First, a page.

William Don Falconer of Vancouver did not claim Canada Emergency Response Benefit payments for which he wasn’t eligible. Nor did he make the easy mistake of applying for the financial aid twice, as many Canadians unwittingly did amid the confusion that surrounded the rollout of the pandemic benefit in the spring of 2020.
And yet, Mr. Falconer recently discovered he owes $2,000 in benefit overpayments.
He is among 1.7-million CERB recipients who are being told they may have to pay money back nearly two years after they received the benefit, all because of an extra payment from Ottawa.
The issue dates back to the early days of the CERB, when Ottawa distributed a $2,000 “advance” payment to many who applied for the benefit through Service Canada before June 14, 2020. The funds, which were in addition to the regular benefit of $500 a week, represented a four-week advance of future payments and were an effort to get money into people’s pockets as quickly as possible, the government said at the time.
To puzzled applicants like Mr. Falconer, who wondered why they were receiving more cash than expected, Ottawa said not to worry. The advance would be applied against a future claim period, ESDC, which operates Service Canada, said back then.
As promised, many Canadians who’d received the advance saw their CERB payments interrupted later on their claim. But for those who were not entitled or did not collect payments for a period of at least 20 weeks, some or all of the advance is now an outstanding balance owing, according to ESDC.
Mr. Falconer, who collected only six weeks of CERB before going back to what was then his job as a hotel manager, is among the Canadians for whom Ottawa did not reconcile the advance payment.
“I don’t think that it’s wrong for the government to be asking for this money back,” he said. “It was great that they tried to get as much money into the hands of Canadians as they could in a very uncertain time for a lot of people.”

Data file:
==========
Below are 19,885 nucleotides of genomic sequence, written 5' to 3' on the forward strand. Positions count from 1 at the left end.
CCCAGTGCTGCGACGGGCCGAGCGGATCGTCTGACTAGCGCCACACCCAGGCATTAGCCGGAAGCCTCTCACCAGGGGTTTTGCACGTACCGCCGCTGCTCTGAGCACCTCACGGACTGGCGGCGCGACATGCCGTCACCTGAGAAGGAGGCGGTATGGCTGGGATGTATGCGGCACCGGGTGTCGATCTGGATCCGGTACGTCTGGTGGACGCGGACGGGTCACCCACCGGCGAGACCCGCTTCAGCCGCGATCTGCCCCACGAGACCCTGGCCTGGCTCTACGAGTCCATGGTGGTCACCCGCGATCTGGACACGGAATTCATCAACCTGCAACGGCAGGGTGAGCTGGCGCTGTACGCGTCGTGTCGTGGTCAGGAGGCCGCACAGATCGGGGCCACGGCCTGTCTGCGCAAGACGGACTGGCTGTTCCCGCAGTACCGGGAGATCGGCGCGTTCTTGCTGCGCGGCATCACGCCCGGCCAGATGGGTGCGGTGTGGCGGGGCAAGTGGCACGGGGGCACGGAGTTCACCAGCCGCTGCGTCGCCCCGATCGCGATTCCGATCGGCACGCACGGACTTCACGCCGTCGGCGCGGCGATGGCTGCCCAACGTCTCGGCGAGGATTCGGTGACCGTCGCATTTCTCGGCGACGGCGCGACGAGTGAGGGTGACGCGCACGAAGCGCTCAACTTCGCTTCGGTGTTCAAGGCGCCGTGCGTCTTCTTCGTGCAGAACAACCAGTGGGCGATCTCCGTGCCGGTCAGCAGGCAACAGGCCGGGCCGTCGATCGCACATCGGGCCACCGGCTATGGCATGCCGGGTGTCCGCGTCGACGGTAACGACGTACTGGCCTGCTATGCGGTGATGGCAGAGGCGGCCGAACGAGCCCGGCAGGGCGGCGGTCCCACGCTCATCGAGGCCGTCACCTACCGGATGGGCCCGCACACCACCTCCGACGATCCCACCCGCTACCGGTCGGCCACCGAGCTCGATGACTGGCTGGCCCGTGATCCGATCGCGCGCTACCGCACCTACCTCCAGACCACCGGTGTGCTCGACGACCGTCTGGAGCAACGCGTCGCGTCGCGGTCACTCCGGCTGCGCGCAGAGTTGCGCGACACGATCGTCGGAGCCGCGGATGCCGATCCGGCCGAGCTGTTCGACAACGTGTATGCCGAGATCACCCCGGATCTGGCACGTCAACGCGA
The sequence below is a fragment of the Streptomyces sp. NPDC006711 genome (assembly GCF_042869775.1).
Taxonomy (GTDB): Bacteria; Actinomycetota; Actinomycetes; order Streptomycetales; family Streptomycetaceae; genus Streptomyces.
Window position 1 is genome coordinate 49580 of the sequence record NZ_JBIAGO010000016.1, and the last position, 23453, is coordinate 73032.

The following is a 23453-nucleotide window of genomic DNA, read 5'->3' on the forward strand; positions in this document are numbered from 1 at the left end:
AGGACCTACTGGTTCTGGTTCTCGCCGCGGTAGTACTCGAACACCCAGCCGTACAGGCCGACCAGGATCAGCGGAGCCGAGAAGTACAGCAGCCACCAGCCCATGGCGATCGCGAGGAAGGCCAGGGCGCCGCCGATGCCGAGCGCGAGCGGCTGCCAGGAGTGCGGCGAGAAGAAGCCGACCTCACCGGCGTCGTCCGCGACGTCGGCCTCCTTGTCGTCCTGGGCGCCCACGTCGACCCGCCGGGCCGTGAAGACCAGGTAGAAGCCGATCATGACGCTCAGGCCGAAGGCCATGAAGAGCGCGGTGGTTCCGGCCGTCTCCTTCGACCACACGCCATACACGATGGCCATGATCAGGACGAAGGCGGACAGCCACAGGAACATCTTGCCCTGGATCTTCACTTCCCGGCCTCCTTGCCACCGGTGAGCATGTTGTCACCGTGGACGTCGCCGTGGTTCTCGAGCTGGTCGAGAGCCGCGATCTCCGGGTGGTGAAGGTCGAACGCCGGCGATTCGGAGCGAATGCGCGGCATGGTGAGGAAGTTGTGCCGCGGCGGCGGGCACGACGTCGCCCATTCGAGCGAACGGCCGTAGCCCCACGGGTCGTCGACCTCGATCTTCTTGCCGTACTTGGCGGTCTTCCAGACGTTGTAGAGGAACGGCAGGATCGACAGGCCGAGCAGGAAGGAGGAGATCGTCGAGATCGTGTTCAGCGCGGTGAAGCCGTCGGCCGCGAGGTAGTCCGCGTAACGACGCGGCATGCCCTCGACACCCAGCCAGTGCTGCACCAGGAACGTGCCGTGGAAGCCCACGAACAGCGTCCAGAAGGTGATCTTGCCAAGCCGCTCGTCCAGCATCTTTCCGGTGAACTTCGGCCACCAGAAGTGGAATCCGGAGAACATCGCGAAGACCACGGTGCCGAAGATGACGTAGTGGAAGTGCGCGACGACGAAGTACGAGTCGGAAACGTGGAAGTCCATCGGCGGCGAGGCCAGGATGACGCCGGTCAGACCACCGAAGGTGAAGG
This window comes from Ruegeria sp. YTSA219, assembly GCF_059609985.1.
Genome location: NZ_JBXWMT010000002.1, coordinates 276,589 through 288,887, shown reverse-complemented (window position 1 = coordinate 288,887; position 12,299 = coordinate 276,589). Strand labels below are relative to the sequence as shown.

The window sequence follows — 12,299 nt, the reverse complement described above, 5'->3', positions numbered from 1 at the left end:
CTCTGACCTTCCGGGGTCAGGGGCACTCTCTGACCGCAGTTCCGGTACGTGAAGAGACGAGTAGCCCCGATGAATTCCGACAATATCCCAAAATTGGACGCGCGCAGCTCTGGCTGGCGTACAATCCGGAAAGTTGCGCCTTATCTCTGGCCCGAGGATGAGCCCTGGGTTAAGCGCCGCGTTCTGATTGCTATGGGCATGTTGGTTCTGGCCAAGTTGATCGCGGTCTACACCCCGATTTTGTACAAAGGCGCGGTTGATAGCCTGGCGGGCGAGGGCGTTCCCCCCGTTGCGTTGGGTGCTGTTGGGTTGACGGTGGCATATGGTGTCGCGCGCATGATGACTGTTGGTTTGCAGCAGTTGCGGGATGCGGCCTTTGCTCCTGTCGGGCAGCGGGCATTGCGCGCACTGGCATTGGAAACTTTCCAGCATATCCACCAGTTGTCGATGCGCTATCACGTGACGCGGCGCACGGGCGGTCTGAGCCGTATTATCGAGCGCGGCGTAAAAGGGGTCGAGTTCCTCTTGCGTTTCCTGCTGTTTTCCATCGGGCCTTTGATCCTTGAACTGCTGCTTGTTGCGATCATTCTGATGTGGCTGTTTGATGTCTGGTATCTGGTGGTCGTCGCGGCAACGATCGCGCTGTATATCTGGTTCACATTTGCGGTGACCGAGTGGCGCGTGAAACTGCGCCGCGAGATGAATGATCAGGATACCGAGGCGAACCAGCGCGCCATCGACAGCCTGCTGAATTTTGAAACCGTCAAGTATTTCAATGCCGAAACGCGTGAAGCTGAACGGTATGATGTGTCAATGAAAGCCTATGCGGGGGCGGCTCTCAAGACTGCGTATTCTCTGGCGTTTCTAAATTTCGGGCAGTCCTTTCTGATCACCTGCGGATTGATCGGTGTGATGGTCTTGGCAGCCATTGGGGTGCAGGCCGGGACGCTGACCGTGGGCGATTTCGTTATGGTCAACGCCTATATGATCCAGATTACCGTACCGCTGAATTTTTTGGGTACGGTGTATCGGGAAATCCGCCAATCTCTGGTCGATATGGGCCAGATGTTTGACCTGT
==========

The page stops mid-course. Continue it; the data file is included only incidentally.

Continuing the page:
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Over all, the Ottawa paid out $81.6-billion in CERB and employment insurance to 8.9 million recipients between March 15 and Oct. 3, 2020.
Mr. Falconer said he always wondered whether he’d have to give the money back. But the news that he did still came as a surprise after he was able to file his 2020 taxes last year without issue, he added.
ESDC said Service Canada began notifying Canadians who still have a balance owing from the advance payment in November, 2021. However, Mr. Falconer said he has yet to be formally notified.
Instead, he said he found out about the issue when he recently logged into his online CRA account to file his 2021 return. It was then that he noticed he had a $2,000 balance under employment insurance. The Canada Revenue Agency collects EI overpayments on behalf of ESDC.
Even after calling both Service Canada and the CRA, Mr. Falconer said he couldn’t get a clear answer on whether he will also have to refile his 2020 return since he paid tax on the advance CERB payment.
The government says it will not charge penalties or interest on the CERB overpayment and will work with taxpayers to establish flexible repayment schedules if necessary.
Mr. Falconer said he was offered a 10-month repayment plan, although he added he doesn’t need it.
“It worked out well for me because at the time I really needed $2,000,” he said. Now, he says, returning that sum is “not going to be the end of the world.”
But Mr. Falconer worries about low-income Canadians who might struggle to pay back the money.
ESDC said Canadians “will not be put into financial hardship by having to repay emergency benefits they received.”
A government backgrounder on the CERB overpayments says communication from Service Canada will also outline Canadians’ appeal rights.
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